A lymphocyte-specific protein, p50, is phosphorylated on Ser and Thr residues in mitogen-activated T cells, suggesting that this molecule plays some role in the T cell activation cascade. p50 was identified as lymphocyte specific protein 1 (LSP1), which is a putative calcium-binding protein. In the present study, to clarify the role of p50 protein in the cascade, in vivo and in vitro phosphorylation of this molecule, and the effect of the phosphorylation on its distribution in activated T cells were examined. First, to obtain a sufficient amount of p50 as a phosphorylation substrate, p50 cDNA, which encodes a protein of 330 amino acid residues with a molecular mass of 36, 728 Da, was cloned from an ICR mouse thymocyte cDNA library and expressed in Escherichia coli. When the putative coding region of p50 cDNA was expressed in E. coli, the product showed an apparent molecular mass of 50 kDa on SDS-PAGE. The recombinant p50 was phosphorylated in vitro by rabbit protein kinase C (PKC) and by murine cytosolic protein kinase, that was activated by a combination of phosphatidylserine and diacylglycerol. Furthermore, p50 was shown to be phosphorylated on the same sites in T cells upon stimulation with Con A as when phosphorylated in vitro by rabbit PKC, indicating that p50 is phosphorylated by PKC in Con A-stimulated T cells. On subcellular fractionation followed by immunoblotting analysis, membrane-bound p50 was shown to be released from the membrane following activation of PKC in T cells. These results and the recent finding that p50 binds to actin fibers raise the possibility that p50 controls the binding of actin fibers to the plasma membrane under regulation by PKC in T cells.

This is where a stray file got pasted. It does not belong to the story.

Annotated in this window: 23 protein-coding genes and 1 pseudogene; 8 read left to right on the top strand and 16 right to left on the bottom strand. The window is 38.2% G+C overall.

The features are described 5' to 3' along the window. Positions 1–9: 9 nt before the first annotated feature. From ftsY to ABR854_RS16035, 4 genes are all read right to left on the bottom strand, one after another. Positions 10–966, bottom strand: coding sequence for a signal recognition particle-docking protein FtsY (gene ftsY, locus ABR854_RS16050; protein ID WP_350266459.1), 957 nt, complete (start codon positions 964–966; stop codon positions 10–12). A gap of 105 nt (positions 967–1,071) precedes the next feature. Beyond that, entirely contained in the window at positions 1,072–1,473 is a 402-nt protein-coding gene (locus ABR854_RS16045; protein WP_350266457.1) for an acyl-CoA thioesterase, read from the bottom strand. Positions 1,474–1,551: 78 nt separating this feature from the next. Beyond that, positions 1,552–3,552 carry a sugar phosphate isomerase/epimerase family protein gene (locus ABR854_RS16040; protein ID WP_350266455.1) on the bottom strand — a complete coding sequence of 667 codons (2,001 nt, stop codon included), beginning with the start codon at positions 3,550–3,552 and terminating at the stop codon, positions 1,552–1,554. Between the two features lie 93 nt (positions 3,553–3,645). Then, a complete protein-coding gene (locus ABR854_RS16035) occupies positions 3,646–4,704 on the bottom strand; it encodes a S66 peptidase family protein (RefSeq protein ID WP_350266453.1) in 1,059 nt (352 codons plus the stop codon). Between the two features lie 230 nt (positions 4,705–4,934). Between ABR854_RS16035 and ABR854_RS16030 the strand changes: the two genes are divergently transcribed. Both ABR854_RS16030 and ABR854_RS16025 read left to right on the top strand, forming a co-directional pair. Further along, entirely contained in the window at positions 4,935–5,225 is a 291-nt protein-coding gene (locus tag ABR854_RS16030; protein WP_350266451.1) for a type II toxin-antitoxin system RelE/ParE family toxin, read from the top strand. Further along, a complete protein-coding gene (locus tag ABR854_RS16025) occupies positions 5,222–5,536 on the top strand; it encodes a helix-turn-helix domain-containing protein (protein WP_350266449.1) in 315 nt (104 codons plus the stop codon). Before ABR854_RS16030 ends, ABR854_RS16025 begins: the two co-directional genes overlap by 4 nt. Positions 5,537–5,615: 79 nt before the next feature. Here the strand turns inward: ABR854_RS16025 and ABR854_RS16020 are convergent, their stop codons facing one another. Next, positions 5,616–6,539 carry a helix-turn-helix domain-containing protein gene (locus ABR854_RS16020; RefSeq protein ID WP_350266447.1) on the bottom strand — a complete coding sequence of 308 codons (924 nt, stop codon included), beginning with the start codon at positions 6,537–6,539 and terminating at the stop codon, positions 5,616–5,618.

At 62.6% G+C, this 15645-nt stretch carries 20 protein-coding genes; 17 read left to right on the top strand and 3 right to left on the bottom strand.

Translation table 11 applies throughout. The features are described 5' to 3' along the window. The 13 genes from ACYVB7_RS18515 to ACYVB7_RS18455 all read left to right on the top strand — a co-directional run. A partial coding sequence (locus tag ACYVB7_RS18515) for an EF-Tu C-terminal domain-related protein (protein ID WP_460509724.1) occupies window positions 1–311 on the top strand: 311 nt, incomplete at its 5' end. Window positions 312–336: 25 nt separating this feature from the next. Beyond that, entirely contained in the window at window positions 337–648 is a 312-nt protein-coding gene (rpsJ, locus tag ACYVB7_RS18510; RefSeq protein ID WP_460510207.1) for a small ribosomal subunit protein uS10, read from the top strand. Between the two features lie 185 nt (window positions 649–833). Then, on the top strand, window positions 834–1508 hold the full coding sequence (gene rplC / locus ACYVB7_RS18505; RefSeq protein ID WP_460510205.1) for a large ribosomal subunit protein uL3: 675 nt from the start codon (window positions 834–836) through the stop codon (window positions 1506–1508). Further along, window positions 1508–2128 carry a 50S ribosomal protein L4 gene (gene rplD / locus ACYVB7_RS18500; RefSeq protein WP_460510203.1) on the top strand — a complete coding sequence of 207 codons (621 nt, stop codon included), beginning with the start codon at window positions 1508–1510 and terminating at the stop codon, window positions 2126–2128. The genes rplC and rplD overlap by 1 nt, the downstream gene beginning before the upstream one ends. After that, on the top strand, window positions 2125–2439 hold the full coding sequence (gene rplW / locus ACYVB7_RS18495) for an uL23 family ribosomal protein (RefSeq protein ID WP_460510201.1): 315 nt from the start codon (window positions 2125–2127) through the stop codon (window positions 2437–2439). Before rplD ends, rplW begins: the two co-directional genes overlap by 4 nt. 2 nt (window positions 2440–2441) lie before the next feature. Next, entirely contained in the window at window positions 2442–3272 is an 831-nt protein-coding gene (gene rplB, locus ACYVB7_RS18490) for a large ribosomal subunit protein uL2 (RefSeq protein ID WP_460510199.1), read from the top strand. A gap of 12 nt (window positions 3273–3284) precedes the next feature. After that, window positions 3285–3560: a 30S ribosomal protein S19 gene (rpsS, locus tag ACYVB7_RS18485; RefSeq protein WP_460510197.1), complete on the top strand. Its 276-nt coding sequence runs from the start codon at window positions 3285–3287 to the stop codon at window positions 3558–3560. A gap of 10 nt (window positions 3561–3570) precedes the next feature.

The Japanese Biochemical Society